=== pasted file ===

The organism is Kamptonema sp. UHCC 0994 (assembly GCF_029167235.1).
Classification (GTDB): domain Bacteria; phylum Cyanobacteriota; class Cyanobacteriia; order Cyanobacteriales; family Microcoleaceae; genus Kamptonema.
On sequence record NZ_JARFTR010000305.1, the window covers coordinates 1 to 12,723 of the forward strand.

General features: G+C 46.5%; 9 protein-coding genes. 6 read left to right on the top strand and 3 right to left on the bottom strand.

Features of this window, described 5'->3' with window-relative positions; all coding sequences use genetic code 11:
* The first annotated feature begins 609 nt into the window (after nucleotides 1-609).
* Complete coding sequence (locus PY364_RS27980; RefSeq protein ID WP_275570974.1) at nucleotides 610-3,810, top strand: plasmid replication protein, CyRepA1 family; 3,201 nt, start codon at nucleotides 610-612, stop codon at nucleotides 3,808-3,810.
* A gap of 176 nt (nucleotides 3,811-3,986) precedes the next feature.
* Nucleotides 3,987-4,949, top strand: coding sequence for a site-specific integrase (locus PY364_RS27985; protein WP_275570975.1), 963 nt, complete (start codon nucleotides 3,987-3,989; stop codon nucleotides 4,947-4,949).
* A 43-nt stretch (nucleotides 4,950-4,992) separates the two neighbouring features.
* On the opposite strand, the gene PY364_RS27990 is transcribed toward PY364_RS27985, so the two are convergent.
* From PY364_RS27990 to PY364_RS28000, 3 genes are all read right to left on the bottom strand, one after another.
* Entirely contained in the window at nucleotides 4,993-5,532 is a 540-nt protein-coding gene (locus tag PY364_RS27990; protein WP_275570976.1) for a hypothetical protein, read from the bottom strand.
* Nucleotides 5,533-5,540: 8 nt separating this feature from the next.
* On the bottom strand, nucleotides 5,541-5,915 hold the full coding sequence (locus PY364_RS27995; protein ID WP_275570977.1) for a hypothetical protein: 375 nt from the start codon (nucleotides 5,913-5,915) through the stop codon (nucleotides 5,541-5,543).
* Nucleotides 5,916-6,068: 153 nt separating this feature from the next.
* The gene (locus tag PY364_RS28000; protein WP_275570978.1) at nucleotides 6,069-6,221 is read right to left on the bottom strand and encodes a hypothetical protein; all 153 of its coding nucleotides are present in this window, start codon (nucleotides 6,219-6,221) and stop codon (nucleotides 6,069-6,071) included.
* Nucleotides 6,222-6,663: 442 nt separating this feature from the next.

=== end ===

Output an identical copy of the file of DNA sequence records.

The organism is Kamptonema sp. UHCC 0994 (assembly GCF_029167235.1).
Classification (GTDB): domain Bacteria; phylum Cyanobacteriota; class Cyanobacteriia; order Cyanobacteriales; family Microcoleaceae; genus Kamptonema.
On sequence record NZ_JARFTR010000305.1, the window covers coordinates 1 to 12,723 of the forward strand.

General features: G+C 46.5%; 9 protein-coding genes. 6 read left to right on the top strand and 3 right to left on the bottom strand.

Features of this window, described 5'->3' with window-relative positions; all coding sequences use genetic code 11:
* The first annotated feature begins 609 nt into the window (after nucleotides 1-609).
* Complete coding sequence (locus PY364_RS27980; RefSeq protein ID WP_275570974.1) at nucleotides 610-3,810, top strand: plasmid replication protein, CyRepA1 family; 3,201 nt, start codon at nucleotides 610-612, stop codon at nucleotides 3,808-3,810.
* A gap of 176 nt (nucleotides 3,811-3,986) precedes the next feature.
* Nucleotides 3,987-4,949, top strand: coding sequence for a site-specific integrase (locus PY364_RS27985; protein WP_275570975.1), 963 nt, complete (start codon nucleotides 3,987-3,989; stop codon nucleotides 4,947-4,949).
* A 43-nt stretch (nucleotides 4,950-4,992) separates the two neighbouring features.
* On the opposite strand, the gene PY364_RS27990 is transcribed toward PY364_RS27985, so the two are convergent.
* From PY364_RS27990 to PY364_RS28000, 3 genes are all read right to left on the bottom strand, one after another.
* Entirely contained in the window at nucleotides 4,993-5,532 is a 540-nt protein-coding gene (locus tag PY364_RS27990; protein WP_275570976.1) for a hypothetical protein, read from the bottom strand.
* Nucleotides 5,533-5,540: 8 nt separating this feature from the next.
* On the bottom strand, nucleotides 5,541-5,915 hold the full coding sequence (locus PY364_RS27995; protein ID WP_275570977.1) for a hypothetical protein: 375 nt from the start codon (nucleotides 5,913-5,915) through the stop codon (nucleotides 5,541-5,543).
* Nucleotides 5,916-6,068: 153 nt separating this feature from the next.
* The gene (locus tag PY364_RS28000; protein WP_275570978.1) at nucleotides 6,069-6,221 is read right to left on the bottom strand and encodes a hypothetical protein; all 153 of its coding nucleotides are present in this window, start codon (nucleotides 6,219-6,221) and stop codon (nucleotides 6,069-6,071) included.
* Nucleotides 6,222-6,663: 442 nt separating this feature from the next.